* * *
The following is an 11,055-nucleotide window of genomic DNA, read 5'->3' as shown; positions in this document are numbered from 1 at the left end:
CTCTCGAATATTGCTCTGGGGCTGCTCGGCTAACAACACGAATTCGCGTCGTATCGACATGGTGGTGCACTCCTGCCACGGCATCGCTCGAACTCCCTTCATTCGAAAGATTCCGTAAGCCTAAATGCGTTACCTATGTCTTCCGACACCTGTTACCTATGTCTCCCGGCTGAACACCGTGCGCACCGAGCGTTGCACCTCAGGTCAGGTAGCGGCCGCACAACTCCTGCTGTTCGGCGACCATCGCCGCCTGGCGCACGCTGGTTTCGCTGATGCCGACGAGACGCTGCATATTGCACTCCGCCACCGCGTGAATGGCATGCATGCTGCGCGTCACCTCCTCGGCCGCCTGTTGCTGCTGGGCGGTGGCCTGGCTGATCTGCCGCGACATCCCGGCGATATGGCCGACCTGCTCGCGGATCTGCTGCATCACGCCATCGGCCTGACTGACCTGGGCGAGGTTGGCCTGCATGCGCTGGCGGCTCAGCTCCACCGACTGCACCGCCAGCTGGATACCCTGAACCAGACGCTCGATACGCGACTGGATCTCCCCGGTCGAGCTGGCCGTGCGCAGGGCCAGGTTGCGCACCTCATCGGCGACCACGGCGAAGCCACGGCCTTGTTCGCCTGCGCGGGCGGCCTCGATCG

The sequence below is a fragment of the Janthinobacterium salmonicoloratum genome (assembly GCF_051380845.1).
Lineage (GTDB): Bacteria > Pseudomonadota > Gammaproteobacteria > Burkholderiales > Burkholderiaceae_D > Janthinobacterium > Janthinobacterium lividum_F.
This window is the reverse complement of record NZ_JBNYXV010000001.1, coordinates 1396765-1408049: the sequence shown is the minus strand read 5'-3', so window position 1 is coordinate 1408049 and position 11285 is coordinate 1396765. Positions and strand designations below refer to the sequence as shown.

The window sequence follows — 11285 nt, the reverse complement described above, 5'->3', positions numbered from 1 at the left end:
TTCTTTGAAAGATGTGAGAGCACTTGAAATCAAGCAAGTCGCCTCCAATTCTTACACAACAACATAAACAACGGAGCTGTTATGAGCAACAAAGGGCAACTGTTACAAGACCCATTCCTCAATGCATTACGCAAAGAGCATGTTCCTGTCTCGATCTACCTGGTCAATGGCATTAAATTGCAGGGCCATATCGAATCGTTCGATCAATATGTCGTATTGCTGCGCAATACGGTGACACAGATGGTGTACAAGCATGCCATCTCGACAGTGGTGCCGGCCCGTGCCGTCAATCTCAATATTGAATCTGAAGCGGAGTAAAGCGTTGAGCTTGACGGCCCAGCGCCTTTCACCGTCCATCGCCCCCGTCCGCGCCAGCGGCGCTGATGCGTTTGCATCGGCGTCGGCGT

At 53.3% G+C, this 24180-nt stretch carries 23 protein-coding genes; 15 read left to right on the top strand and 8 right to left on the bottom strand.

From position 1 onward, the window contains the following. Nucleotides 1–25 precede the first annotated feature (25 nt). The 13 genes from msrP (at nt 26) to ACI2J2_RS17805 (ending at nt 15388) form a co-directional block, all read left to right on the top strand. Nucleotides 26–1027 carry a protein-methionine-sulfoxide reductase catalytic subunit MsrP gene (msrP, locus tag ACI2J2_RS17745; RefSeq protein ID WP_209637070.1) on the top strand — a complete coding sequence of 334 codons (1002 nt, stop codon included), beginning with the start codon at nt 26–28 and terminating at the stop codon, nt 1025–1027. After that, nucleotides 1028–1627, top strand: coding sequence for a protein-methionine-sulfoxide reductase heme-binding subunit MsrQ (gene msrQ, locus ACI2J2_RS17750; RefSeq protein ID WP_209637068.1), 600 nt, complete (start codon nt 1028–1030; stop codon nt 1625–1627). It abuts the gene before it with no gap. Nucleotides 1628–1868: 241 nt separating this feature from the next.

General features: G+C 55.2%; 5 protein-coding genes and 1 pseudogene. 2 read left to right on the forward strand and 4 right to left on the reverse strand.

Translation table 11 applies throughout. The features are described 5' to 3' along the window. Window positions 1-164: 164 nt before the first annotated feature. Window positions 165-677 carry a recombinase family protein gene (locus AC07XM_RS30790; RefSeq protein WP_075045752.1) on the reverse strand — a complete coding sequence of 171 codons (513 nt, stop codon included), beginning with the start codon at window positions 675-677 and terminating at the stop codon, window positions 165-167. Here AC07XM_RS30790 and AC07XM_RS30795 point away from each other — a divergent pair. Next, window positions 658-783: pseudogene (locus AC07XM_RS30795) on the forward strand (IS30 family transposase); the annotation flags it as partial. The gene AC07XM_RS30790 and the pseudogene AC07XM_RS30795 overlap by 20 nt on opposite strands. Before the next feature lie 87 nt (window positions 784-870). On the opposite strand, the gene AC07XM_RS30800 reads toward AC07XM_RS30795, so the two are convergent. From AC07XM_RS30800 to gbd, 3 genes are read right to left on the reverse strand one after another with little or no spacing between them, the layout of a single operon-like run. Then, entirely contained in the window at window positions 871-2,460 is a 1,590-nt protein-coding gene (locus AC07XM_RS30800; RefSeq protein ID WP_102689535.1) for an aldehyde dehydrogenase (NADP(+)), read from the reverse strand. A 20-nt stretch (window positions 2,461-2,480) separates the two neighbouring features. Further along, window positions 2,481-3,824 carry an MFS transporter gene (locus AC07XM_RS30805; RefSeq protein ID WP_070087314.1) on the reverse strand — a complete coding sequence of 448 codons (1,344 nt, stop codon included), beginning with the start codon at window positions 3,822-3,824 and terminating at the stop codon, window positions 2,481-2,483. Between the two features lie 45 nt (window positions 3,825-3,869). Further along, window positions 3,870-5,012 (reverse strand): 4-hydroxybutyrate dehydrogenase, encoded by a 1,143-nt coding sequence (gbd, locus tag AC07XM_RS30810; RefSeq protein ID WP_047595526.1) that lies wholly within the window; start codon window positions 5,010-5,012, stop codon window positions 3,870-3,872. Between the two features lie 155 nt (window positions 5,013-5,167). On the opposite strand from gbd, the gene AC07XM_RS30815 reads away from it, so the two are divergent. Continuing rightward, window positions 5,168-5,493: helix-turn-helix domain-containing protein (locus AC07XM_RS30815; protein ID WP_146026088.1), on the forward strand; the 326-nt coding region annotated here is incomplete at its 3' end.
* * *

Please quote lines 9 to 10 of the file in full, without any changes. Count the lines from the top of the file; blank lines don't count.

From position 1 onward, the window contains the following. Nucleotides 1–25 precede the first annotated feature (25 nt). The 13 genes from msrP (at nt 26) to ACI2J2_RS17805 (ending at nt 15388) form a co-directional block, all read left to right on the top strand. Nucleotides 26–1027 carry a protein-methionine-sulfoxide reductase catalytic subunit MsrP gene (msrP, locus tag ACI2J2_RS17745; RefSeq protein ID WP_209637070.1) on the top strand — a complete coding sequence of 334 codons (1002 nt, stop codon included), beginning with the start codon at nt 26–28 and terminating at the stop codon, nt 1025–1027. After that, nucleotides 1028–1627, top strand: coding sequence for a protein-methionine-sulfoxide reductase heme-binding subunit MsrQ (gene msrQ, locus ACI2J2_RS17750; RefSeq protein ID WP_209637068.1), 600 nt, complete (start codon nt 1028–1030; stop codon nt 1625–1627). It abuts the gene before it with no gap. Nucleotides 1628–1868: 241 nt separating this feature from the next.

General features: G+C 55.2%; 5 protein-coding genes and 1 pseudogene. 2 read left to right on the forward strand and 4 right to left on the reverse strand.